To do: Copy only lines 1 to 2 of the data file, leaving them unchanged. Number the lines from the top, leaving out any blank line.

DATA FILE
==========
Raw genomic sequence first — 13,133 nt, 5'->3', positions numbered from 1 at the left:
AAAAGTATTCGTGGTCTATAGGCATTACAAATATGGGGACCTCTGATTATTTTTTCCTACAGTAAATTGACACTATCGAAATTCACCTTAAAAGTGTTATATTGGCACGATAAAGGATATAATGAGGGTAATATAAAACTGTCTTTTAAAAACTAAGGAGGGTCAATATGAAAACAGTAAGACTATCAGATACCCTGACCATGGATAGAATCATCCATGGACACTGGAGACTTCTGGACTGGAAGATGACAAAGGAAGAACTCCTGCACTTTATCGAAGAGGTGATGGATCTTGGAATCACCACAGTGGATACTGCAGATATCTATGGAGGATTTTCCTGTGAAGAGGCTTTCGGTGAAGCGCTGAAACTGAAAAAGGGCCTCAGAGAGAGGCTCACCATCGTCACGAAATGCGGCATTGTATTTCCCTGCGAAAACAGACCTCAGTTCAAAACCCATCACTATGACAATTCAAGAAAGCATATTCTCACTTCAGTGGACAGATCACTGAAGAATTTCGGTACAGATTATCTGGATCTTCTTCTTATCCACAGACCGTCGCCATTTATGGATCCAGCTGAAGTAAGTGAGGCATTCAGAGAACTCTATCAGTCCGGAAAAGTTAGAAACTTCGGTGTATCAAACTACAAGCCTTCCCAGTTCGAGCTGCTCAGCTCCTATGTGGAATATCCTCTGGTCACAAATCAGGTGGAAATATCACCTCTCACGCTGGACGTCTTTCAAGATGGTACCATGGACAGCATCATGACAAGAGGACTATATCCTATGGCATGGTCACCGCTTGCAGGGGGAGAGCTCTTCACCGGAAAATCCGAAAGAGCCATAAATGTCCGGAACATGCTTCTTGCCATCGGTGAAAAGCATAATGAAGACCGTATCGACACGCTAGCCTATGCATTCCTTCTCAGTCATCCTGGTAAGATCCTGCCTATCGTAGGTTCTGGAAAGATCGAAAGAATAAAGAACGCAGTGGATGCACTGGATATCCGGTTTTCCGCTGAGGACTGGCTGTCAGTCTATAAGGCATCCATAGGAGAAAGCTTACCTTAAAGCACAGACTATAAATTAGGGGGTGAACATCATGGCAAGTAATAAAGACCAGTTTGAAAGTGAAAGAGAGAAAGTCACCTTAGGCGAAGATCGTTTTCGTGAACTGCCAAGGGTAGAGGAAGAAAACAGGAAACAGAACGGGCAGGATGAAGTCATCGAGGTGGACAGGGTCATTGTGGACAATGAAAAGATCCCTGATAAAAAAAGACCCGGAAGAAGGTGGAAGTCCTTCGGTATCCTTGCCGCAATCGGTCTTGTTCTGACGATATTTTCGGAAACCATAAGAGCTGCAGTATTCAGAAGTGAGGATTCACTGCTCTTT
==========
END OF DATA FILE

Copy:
Raw genomic sequence first — 13,133 nt, 5'->3', positions numbered from 1 at the left:
AAAAGTATTCGTGGTCTATAGGCATTACAAATATGGGGACCTCTGATTATTTTTTCCTACAGTAAATTGACACTATCGAAATTCACCTTAAAAGTGTTATATTGGCACGATAAAGGATATAATGAGGGTAATATAAAACTGTCTTTTAAAAACTAAGGAGGGTCAATATGAAAACAGTAAGACTATCAGATACCCTGACCATGGATAGAATCATCCATGGACACTGGAGACTTCTGGACTGGAAGATGACAAAGGAAGAACTCCTGCACTTTATCGAAGAGGTGATGGATCTTGGAATCACCACAGTGGATACTGCAGATATCTATGGAGGATTTTCCTGTGAAGAGGCTTTCGGTGAAGCGCTGAAACTGAAAAAGGGCCTCAGAGAGAGGCTCACCATCGTCACGAAATGCGGCATTGTATTTCCCTGCGAAAACAGACCTCAGTTCAAAACCCATCACTATGACAATTCAAGAAAGCATATTCTCACTTCAGTGGACAGATCACTGAAGAATTTCGGTACAGATTATCTGGATCTTCTTCTTATCCACAGACCGTCGCCATTTATGGATCCAGCTGAAGTAAGTGAGGCATTCAGAGAACTCTATCAGTCCGGAAAAGTTAGAAACTTCGGTGTATCAAACTACAAGCCTTCCCAGTTCGAGCTGCTCAGCTCCTATGTGGAATATCCTCTGGTCACAAATCAGGTGGAAATATCACCTCTCACGCTGGACGTCTTTCAAGATGGTACCATGGACAGCATCATGACAAGAGGACTATATCCTATGGCATGGTCACCGCTTGCAGGGGGAGAGCTCTTCACCGGAAAATCCGAAAGAGCCATAAATGTCCGGAACATGCTTCTTGCCATCGGTGAAAAGCATAATGAAGACCGTATCGACACGCTAGCCTATGCATTCCTTCTCAGTCATCCTGGTAAGATCCTGCCTATCGTAGGTTCTGGAAAGATCGAAAGAATAAAGAACGCAGTGGATGCACTGGATATCCGGTTTTCCGCTGAGGACTGGCTGTCAGTCTATAAGGCATCCATAGGAGAAAGCTTACCTTAAAGCACAGACTATAAATTAGGGGGTGAACATCATGGCAAGTAATAAAGACCAGTTTGAAAGTGAAAGAGAGAAAGTCACCTTAGGCGAAGATCGTTTTCGTGAACTGCCAAGGGTAGAGGAAGAAAACAGGAAACAGAACGGGCAGGATGAAGTCATCGAGGTGGACAGGGTCATTGTGGACAATGAAAAGATCCCTGATAAAAAAAGACCCGGAAGAAGGTGGAAGTCCTTCGGTATCCTTGCCGCAATCGGTCTTGTTCTGACGATATTTTCGGAAACCATAAGAGCTGCAGTATTCAGAAGTGAGGATTCACTGCTCTTT